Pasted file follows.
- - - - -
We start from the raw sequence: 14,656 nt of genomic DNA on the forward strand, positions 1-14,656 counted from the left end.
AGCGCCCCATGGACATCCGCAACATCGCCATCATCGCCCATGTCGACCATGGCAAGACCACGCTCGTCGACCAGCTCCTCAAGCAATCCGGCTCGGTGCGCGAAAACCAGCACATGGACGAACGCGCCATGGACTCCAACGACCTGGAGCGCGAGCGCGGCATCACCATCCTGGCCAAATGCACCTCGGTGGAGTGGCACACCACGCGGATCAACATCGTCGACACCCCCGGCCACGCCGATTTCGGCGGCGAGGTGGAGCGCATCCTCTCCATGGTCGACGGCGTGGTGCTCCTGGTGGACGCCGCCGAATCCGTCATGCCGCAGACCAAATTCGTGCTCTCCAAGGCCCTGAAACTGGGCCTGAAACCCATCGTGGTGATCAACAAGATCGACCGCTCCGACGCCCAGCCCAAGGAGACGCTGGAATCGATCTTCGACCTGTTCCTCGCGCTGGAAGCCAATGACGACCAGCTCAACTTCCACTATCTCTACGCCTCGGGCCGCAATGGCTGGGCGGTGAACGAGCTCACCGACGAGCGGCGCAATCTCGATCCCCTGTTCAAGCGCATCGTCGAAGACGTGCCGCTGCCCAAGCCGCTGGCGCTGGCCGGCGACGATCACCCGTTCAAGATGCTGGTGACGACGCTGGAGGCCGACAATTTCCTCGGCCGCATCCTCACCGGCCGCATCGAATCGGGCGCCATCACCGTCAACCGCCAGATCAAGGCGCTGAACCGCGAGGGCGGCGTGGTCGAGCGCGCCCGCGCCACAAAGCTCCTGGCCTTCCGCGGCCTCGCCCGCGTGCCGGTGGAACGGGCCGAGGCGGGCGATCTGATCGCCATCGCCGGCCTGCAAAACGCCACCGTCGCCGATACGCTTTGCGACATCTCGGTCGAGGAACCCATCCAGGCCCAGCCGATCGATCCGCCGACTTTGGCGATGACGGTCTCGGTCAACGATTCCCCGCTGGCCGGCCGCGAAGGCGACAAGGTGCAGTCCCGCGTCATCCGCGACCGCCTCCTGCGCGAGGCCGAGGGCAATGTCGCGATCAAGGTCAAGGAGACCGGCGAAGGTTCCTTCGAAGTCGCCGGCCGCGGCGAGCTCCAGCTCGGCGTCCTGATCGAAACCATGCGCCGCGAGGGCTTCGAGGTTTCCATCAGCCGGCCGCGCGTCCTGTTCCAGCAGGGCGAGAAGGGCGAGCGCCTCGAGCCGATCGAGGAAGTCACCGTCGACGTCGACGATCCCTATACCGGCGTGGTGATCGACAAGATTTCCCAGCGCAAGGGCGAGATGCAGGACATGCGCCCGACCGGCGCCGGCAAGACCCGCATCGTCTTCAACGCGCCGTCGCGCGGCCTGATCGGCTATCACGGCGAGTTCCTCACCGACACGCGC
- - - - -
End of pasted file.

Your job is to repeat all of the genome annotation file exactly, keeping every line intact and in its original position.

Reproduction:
We start from the raw sequence: 14,656 nt of genomic DNA on the forward strand, positions 1-14,656 counted from the left end.
AGCGCCCCATGGACATCCGCAACATCGCCATCATCGCCCATGTCGACCATGGCAAGACCACGCTCGTCGACCAGCTCCTCAAGCAATCCGGCTCGGTGCGCGAAAACCAGCACATGGACGAACGCGCCATGGACTCCAACGACCTGGAGCGCGAGCGCGGCATCACCATCCTGGCCAAATGCACCTCGGTGGAGTGGCACACCACGCGGATCAACATCGTCGACACCCCCGGCCACGCCGATTTCGGCGGCGAGGTGGAGCGCATCCTCTCCATGGTCGACGGCGTGGTGCTCCTGGTGGACGCCGCCGAATCCGTCATGCCGCAGACCAAATTCGTGCTCTCCAAGGCCCTGAAACTGGGCCTGAAACCCATCGTGGTGATCAACAAGATCGACCGCTCCGACGCCCAGCCCAAGGAGACGCTGGAATCGATCTTCGACCTGTTCCTCGCGCTGGAAGCCAATGACGACCAGCTCAACTTCCACTATCTCTACGCCTCGGGCCGCAATGGCTGGGCGGTGAACGAGCTCACCGACGAGCGGCGCAATCTCGATCCCCTGTTCAAGCGCATCGTCGAAGACGTGCCGCTGCCCAAGCCGCTGGCGCTGGCCGGCGACGATCACCCGTTCAAGATGCTGGTGACGACGCTGGAGGCCGACAATTTCCTCGGCCGCATCCTCACCGGCCGCATCGAATCGGGCGCCATCACCGTCAACCGCCAGATCAAGGCGCTGAACCGCGAGGGCGGCGTGGTCGAGCGCGCCCGCGCCACAAAGCTCCTGGCCTTCCGCGGCCTCGCCCGCGTGCCGGTGGAACGGGCCGAGGCGGGCGATCTGATCGCCATCGCCGGCCTGCAAAACGCCACCGTCGCCGATACGCTTTGCGACATCTCGGTCGAGGAACCCATCCAGGCCCAGCCGATCGATCCGCCGACTTTGGCGATGACGGTCTCGGTCAACGATTCCCCGCTGGCCGGCCGCGAAGGCGACAAGGTGCAGTCCCGCGTCATCCGCGACCGCCTCCTGCGCGAGGCCGAGGGCAATGTCGCGATCAAGGTCAAGGAGACCGGCGAAGGTTCCTTCGAAGTCGCCGGCCGCGGCGAGCTCCAGCTCGGCGTCCTGATCGAAACCATGCGCCGCGAGGGCTTCGAGGTTTCCATCAGCCGGCCGCGCGTCCTGTTCCAGCAGGGCGAGAAGGGCGAGCGCCTCGAGCCGATCGAGGAAGTCACCGTCGACGTCGACGATCCCTATACCGGCGTGGTGATCGACAAGATTTCCCAGCGCAAGGGCGAGATGCAGGACATGCGCCCGACCGGCGCCGGCAAGACCCGCATCGTCTTCAACGCGCCGTCGCGCGGCCTGATCGGCTATCACGGCGAGTTCCTCACCGACACGCGC